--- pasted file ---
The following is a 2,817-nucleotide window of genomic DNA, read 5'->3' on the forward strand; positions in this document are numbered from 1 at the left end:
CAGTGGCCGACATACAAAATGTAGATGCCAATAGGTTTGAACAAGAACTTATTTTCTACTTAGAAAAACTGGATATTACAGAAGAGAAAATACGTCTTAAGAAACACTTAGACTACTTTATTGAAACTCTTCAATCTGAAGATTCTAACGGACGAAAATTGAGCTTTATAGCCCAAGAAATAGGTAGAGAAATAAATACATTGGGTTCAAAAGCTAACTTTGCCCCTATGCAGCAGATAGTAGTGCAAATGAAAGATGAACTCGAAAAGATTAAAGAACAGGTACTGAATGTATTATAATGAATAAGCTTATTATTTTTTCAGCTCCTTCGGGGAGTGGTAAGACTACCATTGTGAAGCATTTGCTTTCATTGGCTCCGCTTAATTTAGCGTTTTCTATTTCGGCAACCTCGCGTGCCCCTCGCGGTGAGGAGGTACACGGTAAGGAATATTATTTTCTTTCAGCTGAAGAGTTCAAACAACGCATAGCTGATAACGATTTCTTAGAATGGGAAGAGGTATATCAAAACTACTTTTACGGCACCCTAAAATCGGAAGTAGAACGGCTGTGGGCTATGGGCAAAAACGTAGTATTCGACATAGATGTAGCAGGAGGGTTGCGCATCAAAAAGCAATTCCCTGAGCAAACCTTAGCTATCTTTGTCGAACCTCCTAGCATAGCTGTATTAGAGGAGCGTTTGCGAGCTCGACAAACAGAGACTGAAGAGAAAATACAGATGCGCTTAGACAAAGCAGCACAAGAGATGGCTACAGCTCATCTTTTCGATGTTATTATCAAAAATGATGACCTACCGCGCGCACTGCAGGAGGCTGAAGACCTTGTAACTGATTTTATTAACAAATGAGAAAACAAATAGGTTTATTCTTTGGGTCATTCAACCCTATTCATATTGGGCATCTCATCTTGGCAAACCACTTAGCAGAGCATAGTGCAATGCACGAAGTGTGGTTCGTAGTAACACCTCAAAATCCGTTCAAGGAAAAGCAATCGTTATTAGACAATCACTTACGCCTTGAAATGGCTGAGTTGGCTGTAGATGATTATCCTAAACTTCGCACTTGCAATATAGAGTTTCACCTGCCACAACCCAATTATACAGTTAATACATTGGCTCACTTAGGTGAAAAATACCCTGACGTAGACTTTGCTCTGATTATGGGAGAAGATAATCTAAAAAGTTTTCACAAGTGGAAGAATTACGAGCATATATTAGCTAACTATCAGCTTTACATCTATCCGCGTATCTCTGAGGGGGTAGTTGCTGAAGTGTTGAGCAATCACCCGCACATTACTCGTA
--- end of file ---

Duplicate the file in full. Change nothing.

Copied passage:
The following is a 2,817-nucleotide window of genomic DNA, read 5'->3' on the forward strand; positions in this document are numbered from 1 at the left end:
CAGTGGCCGACATACAAAATGTAGATGCCAATAGGTTTGAACAAGAACTTATTTTCTACTTAGAAAAACTGGATATTACAGAAGAGAAAATACGTCTTAAGAAACACTTAGACTACTTTATTGAAACTCTTCAATCTGAAGATTCTAACGGACGAAAATTGAGCTTTATAGCCCAAGAAATAGGTAGAGAAATAAATACATTGGGTTCAAAAGCTAACTTTGCCCCTATGCAGCAGATAGTAGTGCAAATGAAAGATGAACTCGAAAAGATTAAAGAACAGGTACTGAATGTATTATAATGAATAAGCTTATTATTTTTTCAGCTCCTTCGGGGAGTGGTAAGACTACCATTGTGAAGCATTTGCTTTCATTGGCTCCGCTTAATTTAGCGTTTTCTATTTCGGCAACCTCGCGTGCCCCTCGCGGTGAGGAGGTACACGGTAAGGAATATTATTTTCTTTCAGCTGAAGAGTTCAAACAACGCATAGCTGATAACGATTTCTTAGAATGGGAAGAGGTATATCAAAACTACTTTTACGGCACCCTAAAATCGGAAGTAGAACGGCTGTGGGCTATGGGCAAAAACGTAGTATTCGACATAGATGTAGCAGGAGGGTTGCGCATCAAAAAGCAATTCCCTGAGCAAACCTTAGCTATCTTTGTCGAACCTCCTAGCATAGCTGTATTAGAGGAGCGTTTGCGAGCTCGACAAACAGAGACTGAAGAGAAAATACAGATGCGCTTAGACAAAGCAGCACAAGAGATGGCTACAGCTCATCTTTTCGATGTTATTATCAAAAATGATGACCTACCGCGCGCACTGCAGGAGGCTGAAGACCTTGTAACTGATTTTATTAACAAATGAGAAAACAAATAGGTTTATTCTTTGGGTCATTCAACCCTATTCATATTGGGCATCTCATCTTGGCAAACCACTTAGCAGAGCATAGTGCAATGCACGAAGTGTGGTTCGTAGTAACACCTCAAAATCCGTTCAAGGAAAAGCAATCGTTATTAGACAATCACTTACGCCTTGAAATGGCTGAGTTGGCTGTAGATGATTATCCTAAACTTCGCACTTGCAATATAGAGTTTCACCTGCCACAACCCAATTATACAGTTAATACATTGGCTCACTTAGGTGAAAAATACCCTGACGTAGACTTTGCTCTGATTATGGGAGAAGATAATCTAAAAAGTTTTCACAAGTGGAAGAATTACGAGCATATATTAGCTAACTATCAGCTTTACATCTATCCGCGTATCTCTGAGGGGGTAGTTGCTGAAGTGTTGAGCAATCACCCGCACATTACTCGTA